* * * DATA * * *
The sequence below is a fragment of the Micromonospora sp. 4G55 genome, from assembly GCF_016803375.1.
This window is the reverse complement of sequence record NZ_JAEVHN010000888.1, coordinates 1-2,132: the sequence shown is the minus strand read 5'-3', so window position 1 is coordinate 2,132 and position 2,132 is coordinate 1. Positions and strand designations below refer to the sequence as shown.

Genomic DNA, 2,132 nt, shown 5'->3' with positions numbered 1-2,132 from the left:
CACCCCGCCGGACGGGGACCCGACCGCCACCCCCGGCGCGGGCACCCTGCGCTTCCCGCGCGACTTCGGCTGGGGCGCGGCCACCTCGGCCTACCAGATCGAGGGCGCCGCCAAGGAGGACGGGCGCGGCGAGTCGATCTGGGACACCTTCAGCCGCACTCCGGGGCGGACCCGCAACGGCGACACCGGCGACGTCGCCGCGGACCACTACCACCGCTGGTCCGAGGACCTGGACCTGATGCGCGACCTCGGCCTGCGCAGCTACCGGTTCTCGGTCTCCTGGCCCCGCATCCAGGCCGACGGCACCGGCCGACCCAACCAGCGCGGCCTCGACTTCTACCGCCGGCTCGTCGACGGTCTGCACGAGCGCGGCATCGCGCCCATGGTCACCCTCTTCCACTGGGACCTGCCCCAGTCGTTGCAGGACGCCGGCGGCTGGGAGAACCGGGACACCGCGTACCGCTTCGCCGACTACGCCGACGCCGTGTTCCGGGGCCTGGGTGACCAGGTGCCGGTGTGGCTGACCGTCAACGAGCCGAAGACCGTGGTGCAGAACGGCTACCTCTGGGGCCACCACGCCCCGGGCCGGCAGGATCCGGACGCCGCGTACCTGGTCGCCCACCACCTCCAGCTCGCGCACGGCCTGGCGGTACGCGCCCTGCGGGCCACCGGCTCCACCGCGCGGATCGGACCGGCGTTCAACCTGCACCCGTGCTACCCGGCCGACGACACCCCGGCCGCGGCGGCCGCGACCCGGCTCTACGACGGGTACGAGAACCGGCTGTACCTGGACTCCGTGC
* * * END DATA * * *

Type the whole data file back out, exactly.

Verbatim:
The sequence below is a fragment of the Micromonospora sp. 4G55 genome, from assembly GCF_016803375.1.
This window is the reverse complement of sequence record NZ_JAEVHN010000888.1, coordinates 1-2,132: the sequence shown is the minus strand read 5'-3', so window position 1 is coordinate 2,132 and position 2,132 is coordinate 1. Positions and strand designations below refer to the sequence as shown.

Genomic DNA, 2,132 nt, shown 5'->3' with positions numbered 1-2,132 from the left:
CACCCCGCCGGACGGGGACCCGACCGCCACCCCCGGCGCGGGCACCCTGCGCTTCCCGCGCGACTTCGGCTGGGGCGCGGCCACCTCGGCCTACCAGATCGAGGGCGCCGCCAAGGAGGACGGGCGCGGCGAGTCGATCTGGGACACCTTCAGCCGCACTCCGGGGCGGACCCGCAACGGCGACACCGGCGACGTCGCCGCGGACCACTACCACCGCTGGTCCGAGGACCTGGACCTGATGCGCGACCTCGGCCTGCGCAGCTACCGGTTCTCGGTCTCCTGGCCCCGCATCCAGGCCGACGGCACCGGCCGACCCAACCAGCGCGGCCTCGACTTCTACCGCCGGCTCGTCGACGGTCTGCACGAGCGCGGCATCGCGCCCATGGTCACCCTCTTCCACTGGGACCTGCCCCAGTCGTTGCAGGACGCCGGCGGCTGGGAGAACCGGGACACCGCGTACCGCTTCGCCGACTACGCCGACGCCGTGTTCCGGGGCCTGGGTGACCAGGTGCCGGTGTGGCTGACCGTCAACGAGCCGAAGACCGTGGTGCAGAACGGCTACCTCTGGGGCCACCACGCCCCGGGCCGGCAGGATCCGGACGCCGCGTACCTGGTCGCCCACCACCTCCAGCTCGCGCACGGCCTGGCGGTACGCGCCCTGCGGGCCACCGGCTCCACCGCGCGGATCGGACCGGCGTTCAACCTGCACCCGTGCTACCCGGCCGACGACACCCCGGCCGCGGCGGCCGCGACCCGGCTCTACGACGGGTACGAGAACCGGCTGTACCTGGACTCCGTGC